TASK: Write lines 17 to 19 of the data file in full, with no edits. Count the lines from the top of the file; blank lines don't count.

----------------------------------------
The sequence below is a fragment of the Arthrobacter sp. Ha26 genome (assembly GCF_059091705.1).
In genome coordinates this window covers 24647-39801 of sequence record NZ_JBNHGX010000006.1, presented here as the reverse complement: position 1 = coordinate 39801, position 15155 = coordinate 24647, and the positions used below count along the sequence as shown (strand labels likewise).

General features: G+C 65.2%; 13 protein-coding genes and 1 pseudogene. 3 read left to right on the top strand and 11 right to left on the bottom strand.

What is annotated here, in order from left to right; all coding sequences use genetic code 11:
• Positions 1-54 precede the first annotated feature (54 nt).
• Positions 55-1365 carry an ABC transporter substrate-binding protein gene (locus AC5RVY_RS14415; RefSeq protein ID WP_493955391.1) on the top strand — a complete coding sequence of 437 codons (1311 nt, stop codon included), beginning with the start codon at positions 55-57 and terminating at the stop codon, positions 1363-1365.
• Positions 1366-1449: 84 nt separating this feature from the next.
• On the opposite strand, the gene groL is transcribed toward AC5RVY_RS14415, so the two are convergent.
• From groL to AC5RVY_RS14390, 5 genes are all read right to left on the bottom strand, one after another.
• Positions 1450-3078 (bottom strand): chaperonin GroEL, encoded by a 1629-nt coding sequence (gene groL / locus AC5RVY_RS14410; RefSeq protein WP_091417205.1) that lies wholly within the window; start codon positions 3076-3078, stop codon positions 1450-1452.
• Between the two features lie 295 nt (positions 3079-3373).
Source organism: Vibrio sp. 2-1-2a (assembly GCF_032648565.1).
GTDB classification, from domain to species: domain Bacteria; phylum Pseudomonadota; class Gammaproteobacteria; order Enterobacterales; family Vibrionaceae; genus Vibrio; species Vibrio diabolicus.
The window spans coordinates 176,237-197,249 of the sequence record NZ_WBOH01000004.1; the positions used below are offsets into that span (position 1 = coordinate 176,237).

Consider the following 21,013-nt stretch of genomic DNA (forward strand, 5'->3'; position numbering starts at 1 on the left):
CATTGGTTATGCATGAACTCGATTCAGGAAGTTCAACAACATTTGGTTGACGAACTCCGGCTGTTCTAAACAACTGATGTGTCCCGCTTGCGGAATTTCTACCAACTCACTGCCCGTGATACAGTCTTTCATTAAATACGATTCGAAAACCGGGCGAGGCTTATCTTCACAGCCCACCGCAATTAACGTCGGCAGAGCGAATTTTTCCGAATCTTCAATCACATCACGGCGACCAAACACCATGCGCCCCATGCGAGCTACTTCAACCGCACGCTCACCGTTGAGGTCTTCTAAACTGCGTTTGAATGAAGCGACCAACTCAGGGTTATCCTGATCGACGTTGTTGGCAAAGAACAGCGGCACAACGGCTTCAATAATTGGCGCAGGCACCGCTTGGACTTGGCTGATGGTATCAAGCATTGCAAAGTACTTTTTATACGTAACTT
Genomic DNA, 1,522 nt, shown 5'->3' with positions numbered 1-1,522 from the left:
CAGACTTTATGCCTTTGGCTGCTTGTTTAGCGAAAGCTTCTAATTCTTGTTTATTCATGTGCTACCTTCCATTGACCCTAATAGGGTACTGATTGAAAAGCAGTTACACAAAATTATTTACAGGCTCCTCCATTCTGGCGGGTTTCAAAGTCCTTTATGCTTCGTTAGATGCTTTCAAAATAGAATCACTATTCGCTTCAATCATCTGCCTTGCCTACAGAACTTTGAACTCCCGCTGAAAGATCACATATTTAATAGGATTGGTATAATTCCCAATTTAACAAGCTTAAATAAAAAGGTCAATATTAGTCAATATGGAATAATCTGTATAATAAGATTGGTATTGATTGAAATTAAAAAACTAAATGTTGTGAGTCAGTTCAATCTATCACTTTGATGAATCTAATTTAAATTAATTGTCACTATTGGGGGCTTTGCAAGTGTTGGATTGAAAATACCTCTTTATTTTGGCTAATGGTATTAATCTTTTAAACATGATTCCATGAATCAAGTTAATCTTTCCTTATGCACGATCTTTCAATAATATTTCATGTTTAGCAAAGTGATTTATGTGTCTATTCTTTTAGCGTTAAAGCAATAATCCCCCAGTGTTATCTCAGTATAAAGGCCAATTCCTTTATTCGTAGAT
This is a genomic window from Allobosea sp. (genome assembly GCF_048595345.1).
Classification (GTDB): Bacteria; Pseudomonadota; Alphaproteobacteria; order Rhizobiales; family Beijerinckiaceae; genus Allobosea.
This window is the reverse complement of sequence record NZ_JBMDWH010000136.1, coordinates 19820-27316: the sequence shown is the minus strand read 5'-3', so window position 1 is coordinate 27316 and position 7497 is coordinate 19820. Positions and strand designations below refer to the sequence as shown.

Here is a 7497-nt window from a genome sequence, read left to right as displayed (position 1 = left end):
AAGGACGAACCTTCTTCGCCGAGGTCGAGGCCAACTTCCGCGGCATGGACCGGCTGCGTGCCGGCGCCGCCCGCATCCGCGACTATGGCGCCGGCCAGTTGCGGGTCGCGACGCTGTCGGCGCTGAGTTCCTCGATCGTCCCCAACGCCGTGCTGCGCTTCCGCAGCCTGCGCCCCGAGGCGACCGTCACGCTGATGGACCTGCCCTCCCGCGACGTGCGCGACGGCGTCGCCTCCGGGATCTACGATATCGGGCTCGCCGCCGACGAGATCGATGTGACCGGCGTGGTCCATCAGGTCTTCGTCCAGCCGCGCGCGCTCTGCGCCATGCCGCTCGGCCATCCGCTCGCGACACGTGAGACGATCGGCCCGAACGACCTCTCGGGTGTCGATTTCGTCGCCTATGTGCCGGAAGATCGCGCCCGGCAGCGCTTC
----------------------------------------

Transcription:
Genomic DNA, 1,522 nt, shown 5'->3' with positions numbered 1-1,522 from the left:
CAGACTTTATGCCTTTGGCTGCTTGTTTAGCGAAAGCTTCTAATTCTTGTTTATTCATGTGCTACCTTCCATTGACCCTAATAGGGTACTGATTGAAAAGCAGTTACACAAAATTATTTACAGGCTCCTCCATTCTGGCGGGTTTCAAAGTCCTTTATGCTTCGTTAGATGCTTTCAAAATAGAATCACTATTCGCTTCAATCATCTGCCTTGCCTACAGAACTTTGAACTCCCGCTGAAAGATCACATATTTAATAGGATTGGTATAATTCCCAATTTAACAAGCTTAAATAAAAAGGTCAATATTAGTCAATATGGAATAATCTGTATAATAAGATTGGTATTGATTGAAATTAAAAAACTAAATGTTGTGAGTCAGTTCAATCTATCACTTTGATGAATCTAATTTAAATTAATTGTCACTATTGGGGGCTTTGCAAGTGTTGGATTGAAAATACCTCTTTATTTTGGCTAATGGTATTAATCTTTTAAACATGATTCCATGAATCAAGTTAATCTTTCCTTATGCACGATCTTTCAATAATATTTCATGTTTAGCAAAGTGATTTATGTGTCTATTCTTTTAGCGTTAAAGCAATAATCCCCCAGTGTTATCTCAGTATAAAGGCCAATTCCTTTATTCGTAGAT
This is a genomic window from Allobosea sp. (genome assembly GCF_048595345.1).